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About koolaidman

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  1. resqman, Stosh, cyclops, SSScout all are correct. If you were counting on that money to help with participation and you are facing financial difficulty, you may want to have a discreet conversation with the Scoutmaster or Committee Chair. Oftentimes troops have a fund set up for this sort of thing.
  2. We've had better luck with the spiral bound handbook. My scout shop not only says Jan 22, but says guaranteed in stock on Jan 22.
  3. http://www.oa-bsa.org/uploads/publications/GuideToUnitElections2015.pdf Sorry hyperlink paste didn't go through first time.
  4. for funsies and a mess: how much weight can a FULL soda can support. Is it different from an empty one? (with the bricks, not the bridge, that surely would be a large mess)
  5. So we've heard a lot of pros and cons in this thread. Why not just try out the OA. If your son doesn't like it, he doesn't have to go or pay dues. No big whoop. Please have a look at this. Skip to pages 35 and 36 of the pdf. I'd say while the elections are not supposed to be a popularity contest, if a scout act as described in pages 35 and 36, they are bound to be (should be) popular in the troop. Give it a shot. Judge based on what you experience and not what other people say. Read the book, not just the cover. Good luck!
  6. They changed the name to Hiker Direct in October of 2014. It's all legit. We buy from them often and haven't been disappointed yet.
  7. @@MoosetheItalianBlacksmith I didn't know your mom like many others here in the forums, but I remember seeing her posts frequently and held her opinions in high regard. I'm so very sorry for your loss and you and your family will be in my prayers.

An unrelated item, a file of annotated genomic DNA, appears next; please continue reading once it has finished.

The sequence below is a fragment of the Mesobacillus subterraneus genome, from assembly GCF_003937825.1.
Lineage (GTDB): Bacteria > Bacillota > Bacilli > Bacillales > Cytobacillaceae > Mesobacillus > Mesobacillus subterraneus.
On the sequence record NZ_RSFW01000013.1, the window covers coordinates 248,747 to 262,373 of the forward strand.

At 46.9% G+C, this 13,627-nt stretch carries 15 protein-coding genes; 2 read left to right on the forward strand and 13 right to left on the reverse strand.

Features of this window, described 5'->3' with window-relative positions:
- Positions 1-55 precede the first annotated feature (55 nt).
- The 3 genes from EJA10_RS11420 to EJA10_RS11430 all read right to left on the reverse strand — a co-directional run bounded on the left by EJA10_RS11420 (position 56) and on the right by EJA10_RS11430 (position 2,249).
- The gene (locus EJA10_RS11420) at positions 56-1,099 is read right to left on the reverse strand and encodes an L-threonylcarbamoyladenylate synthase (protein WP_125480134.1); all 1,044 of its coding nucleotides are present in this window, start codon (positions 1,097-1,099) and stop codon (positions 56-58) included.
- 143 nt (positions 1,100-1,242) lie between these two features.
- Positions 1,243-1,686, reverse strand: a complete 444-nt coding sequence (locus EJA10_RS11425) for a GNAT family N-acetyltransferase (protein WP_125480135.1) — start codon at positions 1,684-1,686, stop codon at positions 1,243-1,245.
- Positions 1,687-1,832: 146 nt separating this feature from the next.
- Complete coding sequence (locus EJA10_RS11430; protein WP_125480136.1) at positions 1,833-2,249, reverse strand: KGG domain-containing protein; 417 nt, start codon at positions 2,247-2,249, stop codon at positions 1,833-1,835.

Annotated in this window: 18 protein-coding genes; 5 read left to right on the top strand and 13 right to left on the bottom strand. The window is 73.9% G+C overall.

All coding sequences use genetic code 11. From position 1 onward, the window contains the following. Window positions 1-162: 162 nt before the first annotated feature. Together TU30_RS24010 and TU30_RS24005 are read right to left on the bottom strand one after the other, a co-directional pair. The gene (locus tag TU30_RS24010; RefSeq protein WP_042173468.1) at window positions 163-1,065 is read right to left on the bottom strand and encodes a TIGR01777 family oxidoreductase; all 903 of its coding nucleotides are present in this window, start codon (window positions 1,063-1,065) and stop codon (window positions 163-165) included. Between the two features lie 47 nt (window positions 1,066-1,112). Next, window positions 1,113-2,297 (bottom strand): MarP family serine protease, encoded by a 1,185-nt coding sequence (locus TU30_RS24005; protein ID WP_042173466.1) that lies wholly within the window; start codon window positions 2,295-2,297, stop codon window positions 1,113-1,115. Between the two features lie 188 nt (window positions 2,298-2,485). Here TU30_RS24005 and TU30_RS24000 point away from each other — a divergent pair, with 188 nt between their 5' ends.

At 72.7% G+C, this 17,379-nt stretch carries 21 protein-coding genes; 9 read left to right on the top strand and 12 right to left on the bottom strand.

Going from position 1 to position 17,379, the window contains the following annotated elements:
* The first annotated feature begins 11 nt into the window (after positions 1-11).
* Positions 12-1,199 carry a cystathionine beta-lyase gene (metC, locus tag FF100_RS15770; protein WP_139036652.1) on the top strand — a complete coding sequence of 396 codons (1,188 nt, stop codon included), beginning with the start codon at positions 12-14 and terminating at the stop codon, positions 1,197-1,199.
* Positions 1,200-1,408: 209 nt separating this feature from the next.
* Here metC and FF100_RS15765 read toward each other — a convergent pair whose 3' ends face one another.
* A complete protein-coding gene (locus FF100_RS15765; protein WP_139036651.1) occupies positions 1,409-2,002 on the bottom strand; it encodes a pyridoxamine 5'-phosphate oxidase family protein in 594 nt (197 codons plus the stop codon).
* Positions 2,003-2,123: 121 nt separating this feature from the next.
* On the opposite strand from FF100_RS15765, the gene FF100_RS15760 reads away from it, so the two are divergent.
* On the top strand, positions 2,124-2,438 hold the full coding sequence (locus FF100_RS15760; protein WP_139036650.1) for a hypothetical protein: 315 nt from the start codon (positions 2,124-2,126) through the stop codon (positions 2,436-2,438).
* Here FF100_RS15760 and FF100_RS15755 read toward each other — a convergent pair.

8. @@Exibar It's really going to be dependent upon the requirement. Many of the adjustments you hear about for scouts with disabilities is in regards to physical disabilities and not mental disabilities. For example: A blind scout needs to identify constellations for Astronomy MB. How does he do it? How does he normally "see". If the counselor made cards/posters with braille-like bumps for the stars and positions them above the scout where the constellations would be in the sky, the scout most certainly identify them with his fingers. This wouldn't be considered adjusting the requirements or bending them. It's how the scout normally does things and so it should be with the merit badge. If a scout has gone the full route for alternate requirements (and the onus here is on the parent to get this done, with SM support): Doing every single requirement he can do. Getting note from the doctor stating the scout's disability, what can be done, what can't be done, etc. Getting the IEP (Individual education plan, or whatever the school has) Going through the council advancement committee (or its designated committee to go to) Then receiving official alternate rank requirements, and or exemption to the under 18 registration requirement, or extended time. Merit badges are included in this process. Alternate requirements for merit badges are not given, but alternate merit badges are. The alternate merit badges may still be difficult, but are achievable by the scout. I've had to do the research because our troop has a scout with a mental capacity of a _4_ year old. (yes, he still should be in cub scouts, but that's not the issue) So, as every kid on the autism scale is different and every disability is different, it's going to come down to specific examples. Please give us some and we can better opine. PS: found the link for Alternate Merit Badges: http://www.scouting.org/scoutsource/BoyScouts/AdvancementandAwards/eaglealt.aspx